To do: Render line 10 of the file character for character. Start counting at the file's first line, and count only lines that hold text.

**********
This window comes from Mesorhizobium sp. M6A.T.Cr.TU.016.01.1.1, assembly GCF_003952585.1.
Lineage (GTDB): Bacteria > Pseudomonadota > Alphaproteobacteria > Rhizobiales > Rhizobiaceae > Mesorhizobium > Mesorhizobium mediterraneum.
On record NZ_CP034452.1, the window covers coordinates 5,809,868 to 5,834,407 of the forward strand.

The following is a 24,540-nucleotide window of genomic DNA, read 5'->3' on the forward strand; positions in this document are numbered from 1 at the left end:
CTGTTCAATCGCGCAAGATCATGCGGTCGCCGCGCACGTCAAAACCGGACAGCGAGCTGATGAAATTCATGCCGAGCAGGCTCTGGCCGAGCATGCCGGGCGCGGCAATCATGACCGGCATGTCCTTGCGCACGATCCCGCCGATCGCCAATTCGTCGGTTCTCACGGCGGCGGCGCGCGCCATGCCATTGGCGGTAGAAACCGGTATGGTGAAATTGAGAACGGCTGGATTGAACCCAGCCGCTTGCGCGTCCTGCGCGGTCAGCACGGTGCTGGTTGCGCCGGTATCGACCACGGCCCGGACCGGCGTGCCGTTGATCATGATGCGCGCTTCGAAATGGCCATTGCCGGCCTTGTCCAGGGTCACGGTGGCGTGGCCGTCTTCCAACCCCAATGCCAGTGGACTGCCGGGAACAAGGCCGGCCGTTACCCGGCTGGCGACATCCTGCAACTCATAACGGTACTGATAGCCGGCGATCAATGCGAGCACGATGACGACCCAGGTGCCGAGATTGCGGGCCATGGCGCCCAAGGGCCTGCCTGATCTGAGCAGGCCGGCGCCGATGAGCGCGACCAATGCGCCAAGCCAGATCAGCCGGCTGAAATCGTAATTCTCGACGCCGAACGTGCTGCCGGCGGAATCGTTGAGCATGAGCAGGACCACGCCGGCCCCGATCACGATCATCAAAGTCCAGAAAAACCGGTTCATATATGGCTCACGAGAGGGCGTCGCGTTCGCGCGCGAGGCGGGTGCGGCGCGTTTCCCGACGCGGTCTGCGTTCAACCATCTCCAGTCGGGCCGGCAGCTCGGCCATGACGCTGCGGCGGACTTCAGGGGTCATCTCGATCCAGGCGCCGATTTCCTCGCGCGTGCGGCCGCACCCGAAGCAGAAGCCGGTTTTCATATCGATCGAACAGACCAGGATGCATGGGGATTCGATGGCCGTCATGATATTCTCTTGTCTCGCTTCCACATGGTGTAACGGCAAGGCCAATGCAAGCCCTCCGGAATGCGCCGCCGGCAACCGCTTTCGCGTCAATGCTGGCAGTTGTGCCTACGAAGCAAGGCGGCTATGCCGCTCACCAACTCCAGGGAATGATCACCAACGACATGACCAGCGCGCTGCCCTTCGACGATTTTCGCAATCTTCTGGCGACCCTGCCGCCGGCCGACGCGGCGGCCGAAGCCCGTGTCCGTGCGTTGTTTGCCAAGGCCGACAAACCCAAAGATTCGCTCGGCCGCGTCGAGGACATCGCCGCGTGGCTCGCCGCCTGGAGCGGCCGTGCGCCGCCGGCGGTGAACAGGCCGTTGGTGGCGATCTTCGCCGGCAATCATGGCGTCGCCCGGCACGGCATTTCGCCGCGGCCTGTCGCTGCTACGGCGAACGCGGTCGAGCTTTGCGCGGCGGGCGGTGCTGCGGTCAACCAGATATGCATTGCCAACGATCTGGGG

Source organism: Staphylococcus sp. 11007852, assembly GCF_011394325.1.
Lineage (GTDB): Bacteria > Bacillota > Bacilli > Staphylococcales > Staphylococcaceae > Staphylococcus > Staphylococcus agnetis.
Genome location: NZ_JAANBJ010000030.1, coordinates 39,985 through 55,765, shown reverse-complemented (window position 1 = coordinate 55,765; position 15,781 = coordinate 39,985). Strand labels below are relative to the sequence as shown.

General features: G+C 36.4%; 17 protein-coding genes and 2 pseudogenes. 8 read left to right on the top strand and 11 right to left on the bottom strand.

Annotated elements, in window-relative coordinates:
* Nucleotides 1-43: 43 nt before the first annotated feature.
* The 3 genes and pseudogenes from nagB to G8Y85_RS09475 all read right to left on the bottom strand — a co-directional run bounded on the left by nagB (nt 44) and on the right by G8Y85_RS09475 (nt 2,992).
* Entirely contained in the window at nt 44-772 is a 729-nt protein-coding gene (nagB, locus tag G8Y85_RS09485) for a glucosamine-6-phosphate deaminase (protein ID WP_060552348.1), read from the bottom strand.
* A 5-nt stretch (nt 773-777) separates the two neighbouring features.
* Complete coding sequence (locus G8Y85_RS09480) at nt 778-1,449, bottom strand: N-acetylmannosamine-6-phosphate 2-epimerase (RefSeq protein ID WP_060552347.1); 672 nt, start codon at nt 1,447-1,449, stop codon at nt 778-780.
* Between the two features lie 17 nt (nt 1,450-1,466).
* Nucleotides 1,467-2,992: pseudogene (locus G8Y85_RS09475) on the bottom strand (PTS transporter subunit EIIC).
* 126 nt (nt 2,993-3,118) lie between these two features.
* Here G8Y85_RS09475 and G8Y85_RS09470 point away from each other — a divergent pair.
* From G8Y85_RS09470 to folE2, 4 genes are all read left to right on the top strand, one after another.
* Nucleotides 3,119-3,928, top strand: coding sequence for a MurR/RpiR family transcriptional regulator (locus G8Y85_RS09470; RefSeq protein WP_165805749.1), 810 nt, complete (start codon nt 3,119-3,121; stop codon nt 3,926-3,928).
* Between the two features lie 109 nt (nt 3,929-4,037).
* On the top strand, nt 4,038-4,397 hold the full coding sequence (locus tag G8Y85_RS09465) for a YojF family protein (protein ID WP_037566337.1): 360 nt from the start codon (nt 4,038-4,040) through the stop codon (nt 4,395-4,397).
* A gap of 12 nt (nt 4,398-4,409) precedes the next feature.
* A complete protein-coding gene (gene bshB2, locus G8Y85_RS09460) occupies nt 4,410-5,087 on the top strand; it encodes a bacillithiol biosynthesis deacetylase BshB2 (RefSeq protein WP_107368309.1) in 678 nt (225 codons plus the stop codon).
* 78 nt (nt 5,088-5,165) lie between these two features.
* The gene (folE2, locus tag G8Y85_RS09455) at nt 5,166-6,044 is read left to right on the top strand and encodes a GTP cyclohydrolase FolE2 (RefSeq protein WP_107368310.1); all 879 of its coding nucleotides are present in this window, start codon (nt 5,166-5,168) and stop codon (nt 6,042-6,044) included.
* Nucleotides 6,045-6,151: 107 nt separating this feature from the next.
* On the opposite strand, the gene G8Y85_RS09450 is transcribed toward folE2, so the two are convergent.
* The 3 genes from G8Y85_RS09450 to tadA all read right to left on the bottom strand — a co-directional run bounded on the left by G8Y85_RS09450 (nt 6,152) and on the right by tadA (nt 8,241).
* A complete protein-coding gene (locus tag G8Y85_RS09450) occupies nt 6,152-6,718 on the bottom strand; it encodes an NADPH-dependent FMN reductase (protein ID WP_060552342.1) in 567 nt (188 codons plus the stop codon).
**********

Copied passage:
Annotated elements, in window-relative coordinates: